Britain granted Ceylon (Sri Lanka) independence in 1948, a year after India and Pakistan were granted independence. The transfer of power was relatively peaceful compared to the violent events surrounding the Partition of British India and the independence of India and Pakistan. During the first two decades after its independence, Sri Lanka maintained strong links with Britain, inheriting the British Westminster model of government, adopting English as the official language, maintaining dominion status until 1972 and signing a bilateral defense agreement. Apart from India, Sri Lanka is the only country in South Asia that has a long tradition of civilian governments elected directly by the people. However, the poor treatment of the island’s minority Tamil community at the hands of the Sinhalese majority community has tarnished Sri Lanka’s claims of being a representative democracy (Embree 1997). It has also strained relations between the Sinhalese, who are primarily Theravada Buddhists and the Tamils, who are primarily Hindus. The Tamils, residing in the island’s north and central provinces, have long complained about being treated as “second-class” citizens by the Sinhalese-dominated establishment. Using their numerical majority, the Sinhalese created a unitary state that was pro-Sinhalese and pro-Buddhist in its outlook, while systematically ignoring the legitimate political, social and economic grievances of the Tamils (Bose 1994). Political exclusion and a deepening sense of alienation felt by the Tamils within the country ultimately led to a brutal and destructive civil war beginning in 1983. As fighting intensified, Sri Lanka’s closest neighbor India intervened in the conflict in 1987. Home to more than fifty million Tamils at the time, India had an important stake in the ongoing conflict on the island. India was also unhappy about Sri Lanka seeking military assistance and training from extra-regional actors, like the US, China and Israel during the civil war (Kodikara 1995). Ultimately, it was able to pressure the Sri Lankan government to call off its military offensive against the major Tamil secessionist group the Tamil Tigers and offer a political package, which included the devolution of power to the Tamils in the north and east. In order to facilitate the peace process it offered to send an Indian Peace-keeping Force (IPKF ) to the island. However, the IPKF soon became engaged in a firefight with the Tamil Tigers, who refused to disarm. This upset the Tamils in both Sri Lanka and India. Sinhalese nationalists were also unhappy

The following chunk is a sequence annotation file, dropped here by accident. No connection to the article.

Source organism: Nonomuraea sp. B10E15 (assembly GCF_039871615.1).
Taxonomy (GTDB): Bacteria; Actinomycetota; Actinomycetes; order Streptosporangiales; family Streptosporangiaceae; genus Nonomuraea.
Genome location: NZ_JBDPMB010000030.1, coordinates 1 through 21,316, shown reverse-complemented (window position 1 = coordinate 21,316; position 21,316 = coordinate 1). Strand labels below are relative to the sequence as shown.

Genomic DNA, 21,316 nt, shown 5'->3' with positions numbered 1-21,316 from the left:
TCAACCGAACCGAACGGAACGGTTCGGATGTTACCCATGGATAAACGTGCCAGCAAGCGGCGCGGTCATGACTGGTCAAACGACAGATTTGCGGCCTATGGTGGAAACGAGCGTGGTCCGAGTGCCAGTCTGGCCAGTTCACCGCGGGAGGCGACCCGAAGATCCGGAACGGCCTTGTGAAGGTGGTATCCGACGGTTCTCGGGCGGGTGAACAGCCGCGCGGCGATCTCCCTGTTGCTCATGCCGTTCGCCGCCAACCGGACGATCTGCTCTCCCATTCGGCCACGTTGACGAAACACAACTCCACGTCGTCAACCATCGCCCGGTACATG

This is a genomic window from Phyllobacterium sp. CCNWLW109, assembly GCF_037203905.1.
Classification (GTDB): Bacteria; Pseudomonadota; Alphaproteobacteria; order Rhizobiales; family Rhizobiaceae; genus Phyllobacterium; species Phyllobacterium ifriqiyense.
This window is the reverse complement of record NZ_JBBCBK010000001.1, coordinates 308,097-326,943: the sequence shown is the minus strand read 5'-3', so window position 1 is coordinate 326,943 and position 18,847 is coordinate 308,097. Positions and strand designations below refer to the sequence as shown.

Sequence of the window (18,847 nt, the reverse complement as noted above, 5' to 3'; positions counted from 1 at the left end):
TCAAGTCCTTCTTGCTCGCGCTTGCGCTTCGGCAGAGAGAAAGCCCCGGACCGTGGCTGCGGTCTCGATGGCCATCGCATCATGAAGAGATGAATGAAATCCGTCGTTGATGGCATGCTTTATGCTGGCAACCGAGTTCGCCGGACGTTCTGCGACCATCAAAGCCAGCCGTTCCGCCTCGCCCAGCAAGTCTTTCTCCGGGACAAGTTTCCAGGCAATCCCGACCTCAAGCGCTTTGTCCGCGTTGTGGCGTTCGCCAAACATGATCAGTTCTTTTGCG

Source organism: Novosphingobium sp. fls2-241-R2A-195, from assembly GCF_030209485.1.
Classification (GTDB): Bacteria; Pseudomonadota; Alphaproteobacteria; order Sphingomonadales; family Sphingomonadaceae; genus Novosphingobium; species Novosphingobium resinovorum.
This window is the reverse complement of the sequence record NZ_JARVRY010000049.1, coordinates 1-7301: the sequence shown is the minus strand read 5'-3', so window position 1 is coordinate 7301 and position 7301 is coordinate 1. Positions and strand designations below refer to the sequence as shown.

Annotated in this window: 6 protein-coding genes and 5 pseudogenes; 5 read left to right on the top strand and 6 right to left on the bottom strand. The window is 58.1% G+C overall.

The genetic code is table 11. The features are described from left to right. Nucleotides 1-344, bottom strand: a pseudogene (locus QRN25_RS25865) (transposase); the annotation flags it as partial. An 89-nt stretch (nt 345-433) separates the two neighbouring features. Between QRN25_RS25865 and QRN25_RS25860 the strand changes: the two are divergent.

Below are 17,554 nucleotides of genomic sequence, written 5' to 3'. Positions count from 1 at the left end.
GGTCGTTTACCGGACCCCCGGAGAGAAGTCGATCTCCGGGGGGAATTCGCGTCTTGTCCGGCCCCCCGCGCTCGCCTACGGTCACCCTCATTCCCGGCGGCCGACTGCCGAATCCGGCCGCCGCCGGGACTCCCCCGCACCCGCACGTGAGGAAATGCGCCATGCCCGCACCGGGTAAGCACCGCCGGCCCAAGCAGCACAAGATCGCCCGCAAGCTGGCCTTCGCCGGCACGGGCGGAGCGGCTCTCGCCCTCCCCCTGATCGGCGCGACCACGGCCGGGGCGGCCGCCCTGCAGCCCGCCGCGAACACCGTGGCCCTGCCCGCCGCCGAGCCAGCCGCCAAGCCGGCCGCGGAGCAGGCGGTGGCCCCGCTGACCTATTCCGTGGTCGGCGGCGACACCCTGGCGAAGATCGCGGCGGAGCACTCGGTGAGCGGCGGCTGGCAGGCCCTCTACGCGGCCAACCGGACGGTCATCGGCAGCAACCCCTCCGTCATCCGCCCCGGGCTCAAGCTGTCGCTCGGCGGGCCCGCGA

with India’s unwelcome intervention in what they regarded was Sri Lanka’s internal affairs. Taking advantage of this nationalist sentiment, the MarxistLeninist Janatha Vimukti Peramuna (JVP) launched an armed struggle against the Sri Lankan state. Previously, the JVP had launched a failed insurrection in 1971. This time too, the government was able to subdue the JVP.1 However, the
insurgency contributed to a growing desire among the Sinhalese to rid their island of Indian influence, which they felt contributed to instability and violence within the country. In March 1990, the deeply unpopular IPKF was withdrawn having failed to enforce the peace. Following this debacle, India consistently rejected calls for intervention and mediation to bring the conflict on the island to an end. The civil war finally came to an end in 2009. Relations between India and Sri Lanka have improved substantially over the past decade due to burgeoning economic ties. The end of the civil war presents an opportunity for India to not only develop economic links further but also to persuade the government to respond to the concerns of the Tamil minority, thereby creating a more representative political system in Sri Lanka.